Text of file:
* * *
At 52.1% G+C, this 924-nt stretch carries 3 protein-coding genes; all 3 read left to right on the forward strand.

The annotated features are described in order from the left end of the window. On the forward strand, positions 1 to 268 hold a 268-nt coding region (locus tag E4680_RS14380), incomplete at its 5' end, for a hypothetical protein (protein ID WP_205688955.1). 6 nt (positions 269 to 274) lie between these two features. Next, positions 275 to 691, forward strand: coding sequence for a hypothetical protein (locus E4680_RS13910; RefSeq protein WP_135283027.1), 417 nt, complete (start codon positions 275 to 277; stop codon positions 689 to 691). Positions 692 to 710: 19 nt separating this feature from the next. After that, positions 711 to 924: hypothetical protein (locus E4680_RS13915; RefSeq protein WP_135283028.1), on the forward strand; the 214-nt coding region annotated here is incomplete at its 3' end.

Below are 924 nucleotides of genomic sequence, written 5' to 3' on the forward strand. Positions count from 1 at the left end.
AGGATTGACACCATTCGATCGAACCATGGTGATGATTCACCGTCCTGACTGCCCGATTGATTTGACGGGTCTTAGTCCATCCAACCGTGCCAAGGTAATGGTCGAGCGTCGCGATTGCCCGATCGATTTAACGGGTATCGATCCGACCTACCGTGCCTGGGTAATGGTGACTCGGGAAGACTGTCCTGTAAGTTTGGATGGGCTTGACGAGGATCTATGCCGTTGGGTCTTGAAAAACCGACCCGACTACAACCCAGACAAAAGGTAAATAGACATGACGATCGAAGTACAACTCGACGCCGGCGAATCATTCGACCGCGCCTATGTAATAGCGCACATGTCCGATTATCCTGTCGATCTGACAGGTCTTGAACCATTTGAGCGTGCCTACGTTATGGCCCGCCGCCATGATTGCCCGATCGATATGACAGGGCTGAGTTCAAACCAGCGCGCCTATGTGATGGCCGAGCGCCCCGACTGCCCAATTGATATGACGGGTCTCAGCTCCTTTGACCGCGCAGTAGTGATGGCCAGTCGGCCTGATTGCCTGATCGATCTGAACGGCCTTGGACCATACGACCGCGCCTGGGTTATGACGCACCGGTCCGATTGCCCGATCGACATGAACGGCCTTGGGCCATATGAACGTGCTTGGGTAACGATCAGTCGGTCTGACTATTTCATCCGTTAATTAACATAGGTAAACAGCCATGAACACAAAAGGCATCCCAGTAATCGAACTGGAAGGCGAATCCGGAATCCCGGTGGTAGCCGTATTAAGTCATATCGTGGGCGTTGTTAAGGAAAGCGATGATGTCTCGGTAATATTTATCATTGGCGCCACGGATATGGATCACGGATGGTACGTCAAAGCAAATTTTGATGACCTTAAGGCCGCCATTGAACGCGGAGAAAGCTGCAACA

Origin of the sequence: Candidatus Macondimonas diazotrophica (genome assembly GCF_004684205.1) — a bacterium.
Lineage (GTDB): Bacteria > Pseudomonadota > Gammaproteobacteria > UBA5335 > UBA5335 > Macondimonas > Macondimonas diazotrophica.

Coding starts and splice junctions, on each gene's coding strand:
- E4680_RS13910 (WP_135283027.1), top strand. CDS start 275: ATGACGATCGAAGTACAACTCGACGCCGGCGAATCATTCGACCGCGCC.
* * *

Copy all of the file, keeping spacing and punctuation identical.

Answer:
At 52.1% G+C, this 924-nt stretch carries 3 protein-coding genes; all 3 read left to right on the forward strand.

The annotated features are described in order from the left end of the window. On the forward strand, positions 1 to 268 hold a 268-nt coding region (locus tag E4680_RS14380), incomplete at its 5' end, for a hypothetical protein (protein ID WP_205688955.1). 6 nt (positions 269 to 274) lie between these two features. Next, positions 275 to 691, forward strand: coding sequence for a hypothetical protein (locus E4680_RS13910; RefSeq protein WP_135283027.1), 417 nt, complete (start codon positions 275 to 277; stop codon positions 689 to 691). Positions 692 to 710: 19 nt separating this feature from the next. After that, positions 711 to 924: hypothetical protein (locus E4680_RS13915; RefSeq protein WP_135283028.1), on the forward strand; the 214-nt coding region annotated here is incomplete at its 3' end.

Below are 924 nucleotides of genomic sequence, written 5' to 3' on the forward strand. Positions count from 1 at the left end.
AGGATTGACACCATTCGATCGAACCATGGTGATGATTCACCGTCCTGACTGCCCGATTGATTTGACGGGTCTTAGTCCATCCAACCGTGCCAAGGTAATGGTCGAGCGTCGCGATTGCCCGATCGATTTAACGGGTATCGATCCGACCTACCGTGCCTGGGTAATGGTGACTCGGGAAGACTGTCCTGTAAGTTTGGATGGGCTTGACGAGGATCTATGCCGTTGGGTCTTGAAAAACCGACCCGACTACAACCCAGACAAAAGGTAAATAGACATGACGATCGAAGTACAACTCGACGCCGGCGAATCATTCGACCGCGCCTATGTAATAGCGCACATGTCCGATTATCCTGTCGATCTGACAGGTCTTGAACCATTTGAGCGTGCCTACGTTATGGCCCGCCGCCATGATTGCCCGATCGATATGACAGGGCTGAGTTCAAACCAGCGCGCCTATGTGATGGCCGAGCGCCCCGACTGCCCAATTGATATGACGGGTCTCAGCTCCTTTGACCGCGCAGTAGTGATGGCCAGTCGGCCTGATTGCCTGATCGATCTGAACGGCCTTGGACCATACGACCGCGCCTGGGTTATGACGCACCGGTCCGATTGCCCGATCGACATGAACGGCCTTGGGCCATATGAACGTGCTTGGGTAACGATCAGTCGGTCTGACTATTTCATCCGTTAATTAACATAGGTAAACAGCCATGAACACAAAAGGCATCCCAGTAATCGAACTGGAAGGCGAATCCGGAATCCCGGTGGTAGCCGTATTAAGTCATATCGTGGGCGTTGTTAAGGAAAGCGATGATGTCTCGGTAATATTTATCATTGGCGCCACGGATATGGATCACGGATGGTACGTCAAAGCAAATTTTGATGACCTTAAGGCCGCCATTGAACGCGGAGAAAGCTGCAACA

Origin of the sequence: Candidatus Macondimonas diazotrophica (genome assembly GCF_004684205.1) — a bacterium.
Lineage (GTDB): Bacteria > Pseudomonadota > Gammaproteobacteria > UBA5335 > UBA5335 > Macondimonas > Macondimonas diazotrophica.

Coding starts and splice junctions, on each gene's coding strand:
- E4680_RS13910 (WP_135283027.1), top strand. CDS start 275: ATGACGATCGAAGTACAACTCGACGCCGGCGAATCATTCGACCGCGCC.